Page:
This, in essence, means that SmartCloud Orchestrator is delivering "workload-aware" services—that is, services that are not provisioned and managed in a generic fashion, but rather in a fashion that actually takes into account the nature and requirements of the actual workload.

And over time, as demand levels for that workload change, it will automatically receive more (or fewer) resources in proportion to that demand, in very close to real time. Thus, SmartCloud Orchestrator delivers a truly elastic cloud response to changing business conditions, and one that helps to minimize both resource waste and operational costs.

Track cloud costs in granular detail—and get accurate departmental chargeback and smart capacity planning

What's more, the extent of those cost reductions is not a matter of guesswork.

This is because IBM SmartCloud Orchestrator also includes granular, quantified tracking of costs of many kinds. So, as new services are created and deployed, and resources to those services are provisioned and utilized, SmartCloud Orchestrator continually keeps tabs on the costs associated with all of those functions.

This translates into key insight needed to ensure that cloud services really are delivering the expected value. If costs are trending up, for instance, SmartCloud Orchestrator can be used to determine why—whether costs are related to storage, for instance, or bandwidth—thanks to support for quantified metering. Not only does this help keep organizations continually aware of costs in as much detail as necessary, it also provides the information needed for departmental chargeback, and helps quantify capacity management and planning as well.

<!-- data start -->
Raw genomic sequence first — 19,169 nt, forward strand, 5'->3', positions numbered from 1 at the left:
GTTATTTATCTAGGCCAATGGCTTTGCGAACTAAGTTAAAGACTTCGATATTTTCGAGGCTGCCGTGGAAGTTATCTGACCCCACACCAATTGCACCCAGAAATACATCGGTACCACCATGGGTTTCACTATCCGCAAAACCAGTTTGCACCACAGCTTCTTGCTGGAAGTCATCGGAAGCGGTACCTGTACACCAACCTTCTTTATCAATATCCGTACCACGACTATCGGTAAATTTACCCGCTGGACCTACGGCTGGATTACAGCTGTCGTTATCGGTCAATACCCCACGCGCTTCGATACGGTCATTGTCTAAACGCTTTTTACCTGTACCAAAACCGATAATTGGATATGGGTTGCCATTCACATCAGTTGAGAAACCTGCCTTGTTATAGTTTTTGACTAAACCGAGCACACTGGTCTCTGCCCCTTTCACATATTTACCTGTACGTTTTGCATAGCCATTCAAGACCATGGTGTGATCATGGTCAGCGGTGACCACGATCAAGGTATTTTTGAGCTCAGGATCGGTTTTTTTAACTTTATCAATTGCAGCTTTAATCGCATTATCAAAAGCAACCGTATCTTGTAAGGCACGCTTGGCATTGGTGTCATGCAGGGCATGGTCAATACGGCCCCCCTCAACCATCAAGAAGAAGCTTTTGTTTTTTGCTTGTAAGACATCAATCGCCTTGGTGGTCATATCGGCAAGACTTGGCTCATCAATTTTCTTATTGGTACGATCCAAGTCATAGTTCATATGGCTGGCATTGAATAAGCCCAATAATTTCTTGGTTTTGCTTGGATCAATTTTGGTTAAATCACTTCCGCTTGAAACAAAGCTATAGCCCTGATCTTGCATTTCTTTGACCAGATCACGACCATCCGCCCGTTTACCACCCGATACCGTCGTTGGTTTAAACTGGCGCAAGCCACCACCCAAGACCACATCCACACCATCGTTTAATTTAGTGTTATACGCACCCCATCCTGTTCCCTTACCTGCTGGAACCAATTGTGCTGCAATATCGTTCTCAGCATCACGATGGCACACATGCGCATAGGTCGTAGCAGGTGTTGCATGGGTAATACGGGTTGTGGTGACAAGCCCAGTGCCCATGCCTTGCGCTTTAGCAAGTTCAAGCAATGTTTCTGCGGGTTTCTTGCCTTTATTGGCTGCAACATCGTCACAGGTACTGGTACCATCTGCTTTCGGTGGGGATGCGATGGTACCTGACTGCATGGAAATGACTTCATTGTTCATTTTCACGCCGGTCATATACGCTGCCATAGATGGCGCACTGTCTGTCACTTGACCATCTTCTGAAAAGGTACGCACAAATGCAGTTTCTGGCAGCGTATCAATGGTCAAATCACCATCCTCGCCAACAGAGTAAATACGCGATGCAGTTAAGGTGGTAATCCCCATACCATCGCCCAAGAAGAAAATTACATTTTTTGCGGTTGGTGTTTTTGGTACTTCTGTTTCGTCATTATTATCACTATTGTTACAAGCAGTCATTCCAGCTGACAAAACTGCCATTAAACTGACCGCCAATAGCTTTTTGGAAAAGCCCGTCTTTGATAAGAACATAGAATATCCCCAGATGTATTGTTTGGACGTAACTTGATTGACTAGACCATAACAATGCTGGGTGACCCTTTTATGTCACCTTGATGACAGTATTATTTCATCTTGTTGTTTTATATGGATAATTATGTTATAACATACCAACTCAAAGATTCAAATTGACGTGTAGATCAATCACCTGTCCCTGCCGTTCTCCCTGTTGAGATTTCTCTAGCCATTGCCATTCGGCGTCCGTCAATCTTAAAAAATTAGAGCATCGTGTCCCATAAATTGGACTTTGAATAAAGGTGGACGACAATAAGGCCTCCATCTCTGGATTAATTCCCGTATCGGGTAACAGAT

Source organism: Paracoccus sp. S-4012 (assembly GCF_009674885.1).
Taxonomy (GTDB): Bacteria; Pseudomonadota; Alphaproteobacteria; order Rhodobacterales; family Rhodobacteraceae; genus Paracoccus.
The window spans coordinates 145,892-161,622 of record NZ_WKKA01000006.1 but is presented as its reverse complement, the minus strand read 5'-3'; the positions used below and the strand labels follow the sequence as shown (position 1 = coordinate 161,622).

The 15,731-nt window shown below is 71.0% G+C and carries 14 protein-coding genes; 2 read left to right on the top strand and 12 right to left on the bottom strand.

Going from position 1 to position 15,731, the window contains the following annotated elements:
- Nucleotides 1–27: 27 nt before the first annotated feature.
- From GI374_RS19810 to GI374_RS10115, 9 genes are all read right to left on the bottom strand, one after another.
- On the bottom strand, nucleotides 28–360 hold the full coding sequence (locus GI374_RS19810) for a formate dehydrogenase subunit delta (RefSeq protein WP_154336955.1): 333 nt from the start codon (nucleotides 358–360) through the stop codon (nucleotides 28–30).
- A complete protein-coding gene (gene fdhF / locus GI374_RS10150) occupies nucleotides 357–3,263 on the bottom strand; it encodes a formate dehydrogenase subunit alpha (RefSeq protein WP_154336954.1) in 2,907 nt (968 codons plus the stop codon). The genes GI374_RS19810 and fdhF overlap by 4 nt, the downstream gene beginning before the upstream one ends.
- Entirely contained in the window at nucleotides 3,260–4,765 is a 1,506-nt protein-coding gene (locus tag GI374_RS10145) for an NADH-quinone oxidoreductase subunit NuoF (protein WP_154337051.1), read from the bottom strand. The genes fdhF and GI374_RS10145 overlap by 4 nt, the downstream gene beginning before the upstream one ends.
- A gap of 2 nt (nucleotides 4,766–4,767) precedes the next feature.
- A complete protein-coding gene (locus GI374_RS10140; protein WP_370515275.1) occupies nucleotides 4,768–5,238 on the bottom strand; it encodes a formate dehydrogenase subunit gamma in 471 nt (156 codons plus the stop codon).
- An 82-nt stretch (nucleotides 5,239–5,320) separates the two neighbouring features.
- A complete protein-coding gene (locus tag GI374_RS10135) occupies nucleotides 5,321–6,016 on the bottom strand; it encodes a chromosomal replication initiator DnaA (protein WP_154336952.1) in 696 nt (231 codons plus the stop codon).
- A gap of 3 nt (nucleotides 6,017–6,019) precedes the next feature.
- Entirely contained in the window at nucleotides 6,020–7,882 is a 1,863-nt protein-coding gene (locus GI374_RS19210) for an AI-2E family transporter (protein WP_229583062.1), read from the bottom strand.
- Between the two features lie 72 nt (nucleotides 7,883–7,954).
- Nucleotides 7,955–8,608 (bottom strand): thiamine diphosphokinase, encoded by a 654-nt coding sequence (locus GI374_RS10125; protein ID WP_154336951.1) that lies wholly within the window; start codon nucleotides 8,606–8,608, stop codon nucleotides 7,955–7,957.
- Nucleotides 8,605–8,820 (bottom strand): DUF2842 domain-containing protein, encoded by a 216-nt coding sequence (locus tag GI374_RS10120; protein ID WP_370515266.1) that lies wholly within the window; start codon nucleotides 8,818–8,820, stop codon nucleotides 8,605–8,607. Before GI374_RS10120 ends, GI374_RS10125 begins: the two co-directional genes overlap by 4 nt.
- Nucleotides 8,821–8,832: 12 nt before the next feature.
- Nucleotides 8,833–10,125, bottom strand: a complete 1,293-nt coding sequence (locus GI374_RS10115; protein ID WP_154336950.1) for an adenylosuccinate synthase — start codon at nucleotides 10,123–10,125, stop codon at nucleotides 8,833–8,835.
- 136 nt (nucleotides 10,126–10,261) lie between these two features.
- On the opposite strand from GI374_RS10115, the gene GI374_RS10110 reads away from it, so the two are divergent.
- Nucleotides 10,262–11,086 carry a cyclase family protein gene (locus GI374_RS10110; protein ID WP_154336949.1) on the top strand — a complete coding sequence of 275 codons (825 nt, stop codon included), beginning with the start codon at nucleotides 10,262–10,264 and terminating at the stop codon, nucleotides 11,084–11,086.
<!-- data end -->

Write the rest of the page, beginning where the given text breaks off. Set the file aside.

If, for instance, the cloud requires more resources such as storage or computational hardware, that can be clearly established; if on the other hand existing resources can be made to suffice, through smart reconfiguration, that too can be shown.

Integrate development and operations seamlessly to improve the success of new rollouts

Organizations that create and deploy their own software in a cloud have long struggled with how best to integrate the development and operations teams. Here, too, support for solutions based on open standards is obviously paramount.

IBM SmartCloud Orchestrator helps to address this issue thanks to support for OSLC (Open Services for Lifecycle Collaboration) in particular. This standard provides a foundation for solutions used by the operations and development teams to integrate, sharing data in new ways as needed so that both groups are better informed about what’s happening with the other. As a result, new applications rolled into production are much more likely to perform up to expectations—instead of needing to be rolled back to an earlier version while extensive and costly revisions are made.

To accomplish this, SmartCloud Orchestrator—via OSLC—integrates with IBM SmartCloud Continuous Delivery, another OSLC-enabled offering, to accelerate, simplify, and automate key phases of the application lifecycle, such as building, testing, and deploying new applications.

The business benefits SmartCloud Orchestrator can deliver as a result are impressive, to say the least. For instance, IBM estimates that in many cases, up to an 80% reduction in time-to-market for new business service delivery can be achieved—a tremendous win for organizations looking to get a competitive edge in today's super-competitive market.

And once deployed, those services are much more likely to remain available, and continue generating value. That’s because due to SmartCloud Orchestrator’s optimized workload deployment and management patterns, technical change is much less likely to create inadvertent failure. IBM's analysis, in fact, suggests a 70% reduction in change-related outages of all kinds.

Now in open beta, IBM SmartCloud Orchestrator is soon to be available as a formal release! See IBM's Open Beta for more information.